International Coalition Opposing Mining in Skagit Headwaters Grows  

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January 13, 2020                                                                                                                                                    Tom Uniack, Washington Wild (206) 369-1252 
Joe Foy, The Wilderness Committee (604) 880-2580 
Kukpi7 Judy Wilson, Union of British Columbia Indian Chiefs (604) 762-1812 
Richard Brocksmith, Mount Vernon City Council Member (360) 826 2094 

International Coalition Opposing Mining in Skagit Headwaters Grows  

Nearly two years after permit proposal by Imperial Metals, opposition from British Columbia, downstream stakeholders in Washington State and Tribes and First Nations has only increased 

Media Gallery: Permission with photo credit for The Wilderness Committee 

VANCOUVER, B.C. - Today, an international coalition of more than 200 conservation, recreation and wildlife groups as well as local elected officials, businesses and Tribes and First Nations opposing a pending mining permit by Imperial Metals in the headwaters of the Skagit River continues to grow. Several new letters were submitted to British Columbia Premier John Horgan and the recently elected relevant Ministers to demonstrate the increasing opposition on the mining threat in the Skagit headwaters. The letters include: 

“The latest group of letters are intended to ensure that the newly elected Ministers in the BC government are fully aware of the diverse and growing opposition to the pending mining permit in the headwaters of the iconic Skagit River,” said Tom Uniack, Executive Director for Washington Wild, a statewide conservation organization who is coordinating an international coalition of U.S. and Canadian stakeholders and Tribes and First Nations in opposition to the proposed mining and logging in the Skagit Headwaters. “The potential impacts to two of the most beloved Canadian parks and to downstream values in Washington State are both unacceptable and unnecessary.”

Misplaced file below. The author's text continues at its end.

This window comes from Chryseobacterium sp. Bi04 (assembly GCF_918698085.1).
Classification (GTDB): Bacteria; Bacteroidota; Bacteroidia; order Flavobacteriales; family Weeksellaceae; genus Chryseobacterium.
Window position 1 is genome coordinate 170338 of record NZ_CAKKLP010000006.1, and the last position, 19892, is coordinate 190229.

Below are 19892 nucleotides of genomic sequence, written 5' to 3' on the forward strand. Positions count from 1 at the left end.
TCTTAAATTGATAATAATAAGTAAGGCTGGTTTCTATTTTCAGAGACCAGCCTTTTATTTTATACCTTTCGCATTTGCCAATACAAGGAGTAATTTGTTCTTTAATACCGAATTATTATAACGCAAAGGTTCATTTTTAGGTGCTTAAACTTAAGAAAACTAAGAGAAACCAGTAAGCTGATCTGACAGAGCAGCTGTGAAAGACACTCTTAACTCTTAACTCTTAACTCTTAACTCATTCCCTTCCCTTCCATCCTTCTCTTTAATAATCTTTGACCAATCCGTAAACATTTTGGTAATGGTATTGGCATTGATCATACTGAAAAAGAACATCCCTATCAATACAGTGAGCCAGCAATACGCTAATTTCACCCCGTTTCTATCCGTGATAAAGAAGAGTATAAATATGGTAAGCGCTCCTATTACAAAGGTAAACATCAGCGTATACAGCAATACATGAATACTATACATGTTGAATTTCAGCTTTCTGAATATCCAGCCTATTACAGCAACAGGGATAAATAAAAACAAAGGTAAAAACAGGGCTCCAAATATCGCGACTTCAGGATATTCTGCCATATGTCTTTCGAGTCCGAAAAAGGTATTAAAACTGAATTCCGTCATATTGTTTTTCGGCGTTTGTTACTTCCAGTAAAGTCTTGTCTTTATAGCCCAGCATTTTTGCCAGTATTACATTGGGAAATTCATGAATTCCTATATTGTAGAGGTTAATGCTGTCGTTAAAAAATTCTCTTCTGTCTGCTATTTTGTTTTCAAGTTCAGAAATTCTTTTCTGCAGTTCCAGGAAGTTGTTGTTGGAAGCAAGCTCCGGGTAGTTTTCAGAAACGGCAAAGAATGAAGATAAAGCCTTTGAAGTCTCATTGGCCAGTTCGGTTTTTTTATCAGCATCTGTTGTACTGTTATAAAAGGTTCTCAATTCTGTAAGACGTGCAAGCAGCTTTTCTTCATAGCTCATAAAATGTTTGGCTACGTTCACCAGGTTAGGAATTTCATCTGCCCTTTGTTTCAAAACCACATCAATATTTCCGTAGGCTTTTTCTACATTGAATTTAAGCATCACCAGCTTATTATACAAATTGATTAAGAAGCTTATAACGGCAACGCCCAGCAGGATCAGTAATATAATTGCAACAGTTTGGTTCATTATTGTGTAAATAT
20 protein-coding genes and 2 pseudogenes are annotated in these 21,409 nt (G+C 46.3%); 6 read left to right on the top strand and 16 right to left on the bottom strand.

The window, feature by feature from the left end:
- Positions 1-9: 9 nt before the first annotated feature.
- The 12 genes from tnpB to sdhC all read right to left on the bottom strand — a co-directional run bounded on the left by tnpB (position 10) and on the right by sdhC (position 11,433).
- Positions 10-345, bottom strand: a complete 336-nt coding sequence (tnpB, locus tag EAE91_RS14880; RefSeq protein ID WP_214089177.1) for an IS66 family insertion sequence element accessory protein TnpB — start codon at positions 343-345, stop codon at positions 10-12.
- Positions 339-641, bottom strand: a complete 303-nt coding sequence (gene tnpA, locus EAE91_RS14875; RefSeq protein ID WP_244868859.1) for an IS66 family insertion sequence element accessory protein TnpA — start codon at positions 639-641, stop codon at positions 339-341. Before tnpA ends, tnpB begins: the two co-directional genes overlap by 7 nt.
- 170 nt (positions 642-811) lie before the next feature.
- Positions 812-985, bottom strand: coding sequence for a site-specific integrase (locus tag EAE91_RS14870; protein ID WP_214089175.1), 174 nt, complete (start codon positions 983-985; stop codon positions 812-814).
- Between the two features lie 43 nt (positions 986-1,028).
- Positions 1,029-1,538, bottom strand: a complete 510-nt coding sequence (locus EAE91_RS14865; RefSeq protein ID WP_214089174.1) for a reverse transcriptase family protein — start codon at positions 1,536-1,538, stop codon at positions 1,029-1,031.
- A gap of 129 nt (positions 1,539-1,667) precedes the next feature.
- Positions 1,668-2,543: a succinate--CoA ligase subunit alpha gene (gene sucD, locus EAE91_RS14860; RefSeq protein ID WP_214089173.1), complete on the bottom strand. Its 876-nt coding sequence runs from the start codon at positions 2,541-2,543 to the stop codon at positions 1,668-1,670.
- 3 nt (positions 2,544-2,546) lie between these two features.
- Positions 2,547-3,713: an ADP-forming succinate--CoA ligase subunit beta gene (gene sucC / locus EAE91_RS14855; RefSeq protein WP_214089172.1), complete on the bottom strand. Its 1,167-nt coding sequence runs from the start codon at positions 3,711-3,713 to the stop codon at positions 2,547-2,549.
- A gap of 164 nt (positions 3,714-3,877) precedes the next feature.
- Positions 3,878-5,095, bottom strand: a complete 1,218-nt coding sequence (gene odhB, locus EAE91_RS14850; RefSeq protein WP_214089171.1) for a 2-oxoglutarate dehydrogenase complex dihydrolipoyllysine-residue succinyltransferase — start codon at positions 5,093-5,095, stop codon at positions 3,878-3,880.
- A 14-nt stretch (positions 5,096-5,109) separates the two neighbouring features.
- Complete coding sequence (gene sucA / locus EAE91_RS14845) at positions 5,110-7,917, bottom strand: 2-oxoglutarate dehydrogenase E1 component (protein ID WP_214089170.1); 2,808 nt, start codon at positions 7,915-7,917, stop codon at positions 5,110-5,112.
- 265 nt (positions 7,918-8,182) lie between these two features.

The Skagit Watershed is also critical to the health and well-being of the region’s residents and local recreation-based economies. The current mining and logging threats are located in a “donut hole” shaped area sandwiched between Manning and Skagit Provincial Parks. Both parks and other recreational destinations are major outdoor recreation destinations just a day trip from the greater Vancouver metro area and draw more than a million visitors each year.The proposed mining activities include creating access roads, conducting surface exploration drilling with associated water supply and catchment sumps, and mechanical trenching over a five-year period of continued disturbance. 

"After a century of blasting, drilling and tunneling to find a workable mine with no luck whatsoever- it's time for British Columbia to extinguish Imperial Metals' mineral tenure in the Skagit Headwaters Donut Hole and then, with First Nations, protect the place,” said Joe Foy, Protected Areas Campaigner, Wilderness Committee. “BC must also enforce an Imperial Metals cleanup of the site, which is strewn with a hundred years worth of garbage, waste rock and mine drainage left behind by years of fruitless exploration." -  

The company proposing to mine in an unprotected area of the Skagit Headwaters, Imperial Metals, was responsible for the infamous Mount Polley mine disaster of 2014, which spilled more than ending 24 million cubic meters of wastewater laden with arsenic, lead, selenium and copper into the Fraser River watershed, one of the biggest environmental disasters in Canadian history.More than five years later, no charges or fines have been filed against Imperial Metals.  

These headwaters are unceded Indigenous lands. Upper Skagit, Stó:lō, Syilx and Nlaka’pamux people have accessed the Skagit headwaters forests, meadows and streams since time immemorial for essentials such as clean water, wild foods, ancient trees and other cultural materials needed for medicines and spirituality. The BC Government is currently engaged in formal consultation with 16 First Nations over concerns about the mining proposal.